Growing Bigger
Planning for this event began a year in advance and picked up speed in the final months. A planning team was selected and stakeholders were identified from each major component of the exercise. The desire to provide a private-sector experience at the same time as the drill was challenging but not impossible. The key, just as in any large-scale incident, was to make sure the team’s structure was large enough to manage the event.

The training itself quickly grew into a full-scale exercise. The back story: A disgruntled maintenance employee creates a hazardous material leak in one end of the building and then opens fire with automatic weapons at the other end. When the U.S. Army Reserve Chem-Bio Units requested permission to participate as part of their annual Red Dragon Exercise, the back-story was altered to include an unrelated local threat which had resulted in the Army’s activation and availability. While incorporating a federal resource in a local exercise was unusual it seemed like a great opportunity for the Army Chem Bio Decontamination Team to interact with and work alongside the Lake and McHenry County Hazardous Materials Team.

The exercise eventually involved 80 fire/EMS personnel, 28 Sheriff’s deputies (including SWAT), 25 hazmat team technicians, 120 U.S. Army Reserve personnel, 60 controllers and evaluators, 70 actors, 10 presenters, the security force for the corporate host and an audience that exceeded 200. More than 600 people participated that day, including actors provided by a local Naval base as well as employee volunteers from the corporate host. Moulage artists from the Army and local hospitals arrived at 6 a.m. to begin applying makeup to actors.

The Day Of
Although the public-sector participants were not given the back story, the private-sector audience in the auditorium watched a video of the bad guy damaging the building’s cooling system (to create an ammonia leak) and then loading automatic weapons, which he shoved into a bag. Dressed as an employee, the actor was quite believable. The audience was encouraged to realize this event could be occurring at their own corporation and that they should envision it as such. The video scenes that followed showed the actual exercise, as sheriff’s deputies swarmed the building while fire and EMS personnel rescued victims and cared for the injured.

As part of the auditorium experience, presenters who were experts in their fields were on stage to provide the private-sector observers with information on each topic. The vision was to use the live video as a backdrop for the subject matter experts, who would explain what was happening and why it was necessary. Presenters included an EMS (paramedic) system director, a deputy chief from the Sheriff’s Office, a professional incident command (NIMS) instructor, the leader of a regional hazmat team and multiple business resumption experts.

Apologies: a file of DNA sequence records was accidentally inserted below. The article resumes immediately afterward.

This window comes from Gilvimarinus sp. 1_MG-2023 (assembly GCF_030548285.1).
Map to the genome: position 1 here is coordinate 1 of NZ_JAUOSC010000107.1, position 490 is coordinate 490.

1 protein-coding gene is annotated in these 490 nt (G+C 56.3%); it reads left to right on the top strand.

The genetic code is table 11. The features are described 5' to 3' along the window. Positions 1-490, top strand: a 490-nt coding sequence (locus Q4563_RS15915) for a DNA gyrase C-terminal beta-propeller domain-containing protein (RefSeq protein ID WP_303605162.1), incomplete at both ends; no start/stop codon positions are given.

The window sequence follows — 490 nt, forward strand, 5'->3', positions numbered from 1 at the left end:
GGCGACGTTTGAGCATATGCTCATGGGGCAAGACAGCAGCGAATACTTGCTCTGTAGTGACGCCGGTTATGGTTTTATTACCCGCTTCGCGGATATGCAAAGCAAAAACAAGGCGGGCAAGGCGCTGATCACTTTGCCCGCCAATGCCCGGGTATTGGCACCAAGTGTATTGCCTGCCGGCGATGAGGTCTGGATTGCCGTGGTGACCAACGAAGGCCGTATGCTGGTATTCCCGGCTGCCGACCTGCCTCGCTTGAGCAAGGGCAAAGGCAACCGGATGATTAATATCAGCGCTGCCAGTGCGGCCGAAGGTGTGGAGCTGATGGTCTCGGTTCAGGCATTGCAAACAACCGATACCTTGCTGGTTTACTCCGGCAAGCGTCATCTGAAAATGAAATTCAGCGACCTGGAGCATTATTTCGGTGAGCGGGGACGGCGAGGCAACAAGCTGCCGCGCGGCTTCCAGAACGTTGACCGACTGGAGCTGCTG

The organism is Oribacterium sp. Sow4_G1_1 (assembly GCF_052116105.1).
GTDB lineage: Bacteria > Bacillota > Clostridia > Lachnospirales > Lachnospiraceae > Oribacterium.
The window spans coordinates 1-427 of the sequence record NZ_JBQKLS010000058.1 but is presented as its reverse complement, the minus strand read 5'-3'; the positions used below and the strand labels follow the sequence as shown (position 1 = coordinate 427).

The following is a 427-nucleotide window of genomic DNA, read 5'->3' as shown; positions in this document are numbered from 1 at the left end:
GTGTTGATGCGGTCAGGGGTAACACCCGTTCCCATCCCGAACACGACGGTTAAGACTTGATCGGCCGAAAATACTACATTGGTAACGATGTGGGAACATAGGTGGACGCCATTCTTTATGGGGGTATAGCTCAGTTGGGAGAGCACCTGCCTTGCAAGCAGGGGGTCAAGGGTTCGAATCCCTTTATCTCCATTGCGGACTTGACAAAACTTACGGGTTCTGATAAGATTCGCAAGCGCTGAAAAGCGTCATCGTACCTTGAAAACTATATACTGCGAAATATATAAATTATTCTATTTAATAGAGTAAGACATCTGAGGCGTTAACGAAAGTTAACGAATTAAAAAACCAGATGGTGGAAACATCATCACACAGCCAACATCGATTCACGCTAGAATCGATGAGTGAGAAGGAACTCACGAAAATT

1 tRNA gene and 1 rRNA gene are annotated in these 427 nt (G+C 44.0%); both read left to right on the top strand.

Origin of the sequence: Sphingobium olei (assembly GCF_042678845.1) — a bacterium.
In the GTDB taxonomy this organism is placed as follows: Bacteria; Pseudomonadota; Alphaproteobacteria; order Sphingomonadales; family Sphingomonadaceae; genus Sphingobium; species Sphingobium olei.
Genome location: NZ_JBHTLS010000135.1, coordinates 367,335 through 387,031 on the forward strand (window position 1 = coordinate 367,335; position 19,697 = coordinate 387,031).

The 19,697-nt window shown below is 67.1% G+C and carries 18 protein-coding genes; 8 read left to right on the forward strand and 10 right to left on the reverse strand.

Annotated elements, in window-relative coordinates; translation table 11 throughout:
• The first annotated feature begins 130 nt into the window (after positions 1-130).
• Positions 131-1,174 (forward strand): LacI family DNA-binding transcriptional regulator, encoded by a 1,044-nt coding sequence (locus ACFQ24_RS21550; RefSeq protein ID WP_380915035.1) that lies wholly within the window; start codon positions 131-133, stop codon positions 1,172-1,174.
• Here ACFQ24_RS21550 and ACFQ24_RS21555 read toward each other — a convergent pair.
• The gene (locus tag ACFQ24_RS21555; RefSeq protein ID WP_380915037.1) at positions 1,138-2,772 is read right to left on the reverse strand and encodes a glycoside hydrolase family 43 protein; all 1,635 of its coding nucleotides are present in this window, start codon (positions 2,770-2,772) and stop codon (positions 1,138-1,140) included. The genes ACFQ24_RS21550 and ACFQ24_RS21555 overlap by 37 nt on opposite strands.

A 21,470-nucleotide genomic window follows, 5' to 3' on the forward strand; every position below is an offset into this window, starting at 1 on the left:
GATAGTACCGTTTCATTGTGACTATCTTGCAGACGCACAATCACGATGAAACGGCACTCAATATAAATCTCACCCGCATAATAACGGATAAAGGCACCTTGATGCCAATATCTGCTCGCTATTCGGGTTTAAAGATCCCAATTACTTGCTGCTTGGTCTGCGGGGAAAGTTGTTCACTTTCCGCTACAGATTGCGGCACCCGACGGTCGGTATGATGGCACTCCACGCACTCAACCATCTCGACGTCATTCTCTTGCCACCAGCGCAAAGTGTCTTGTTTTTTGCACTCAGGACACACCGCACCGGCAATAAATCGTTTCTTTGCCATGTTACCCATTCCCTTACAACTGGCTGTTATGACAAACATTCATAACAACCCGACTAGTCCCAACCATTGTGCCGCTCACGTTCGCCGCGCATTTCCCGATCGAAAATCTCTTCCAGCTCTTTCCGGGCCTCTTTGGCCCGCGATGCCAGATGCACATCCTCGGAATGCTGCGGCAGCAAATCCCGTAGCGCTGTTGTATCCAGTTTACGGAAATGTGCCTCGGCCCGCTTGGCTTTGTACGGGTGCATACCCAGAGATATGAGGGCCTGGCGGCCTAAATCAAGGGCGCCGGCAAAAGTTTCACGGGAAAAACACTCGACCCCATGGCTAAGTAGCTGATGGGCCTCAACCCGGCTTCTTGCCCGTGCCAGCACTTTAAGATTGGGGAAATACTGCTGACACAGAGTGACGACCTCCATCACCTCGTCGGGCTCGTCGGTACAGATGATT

Topics that were covered included law enforcement actions with an active shooter, EMS triage, hazmat response and the need for decontamination, unified command and business continuity. The audience also had an opportunity to ask questions and to see the public-sector assets in person following the 3-hour exercise.

The Reaction
The reaction to this effort was overwhelmingly positive. Public-sector leaders voiced their appreciation for the exercise designers’ willingness to build in a significant educational component for the private sector, while the private sector voiced their appreciation for the opportunity to learn from some of the premier public safety experts in the area. The exercise also challenged and at times overwhelmed the public-sector players, providing critical lessons learned.

Thanks to the private sector being allowed to observe, high-level corporate leaders walked away with a better understanding of what will occur during a significant incident—information they can use to build more realistic disaster preparedness policies. In addition, after-action reports are being generated for all to use as a means to evaluate and improve emergency services.

At the conclusion of the exercise, the core planning team held an impromptu meeting to debrief and to discuss whether the event had proven to be as valuable as anticipated. An attendee who was walking past the group provided the answer by asking: “So when are we going to do this again?”

Rob Ugaste is the Deputy Chief of Administration for the Lincolnshire-Riverwoods Fire Protection District in northern Illinois. During his 30 years in the fire service, he has achieved Chief Fire Officer Designation (CFOD) and Illinois Fire Officer Level III; he is also a Public Sector Chairperson for the Lake Cook Regional Critical Incident Partnership and an Accreditation Manager. Ugaste has a bachelor’s degree in Public Safety Administration, is completing his master’s degree in Fire Service Leadership, and is in his third year of the Executive Fire Officer (EFO) Program at the National Fire Academy.


Copyright © Elsevier Inc., a division of Reed Elsevier Inc. All rights reserved. SUBSCRIBE to FIRERESCUE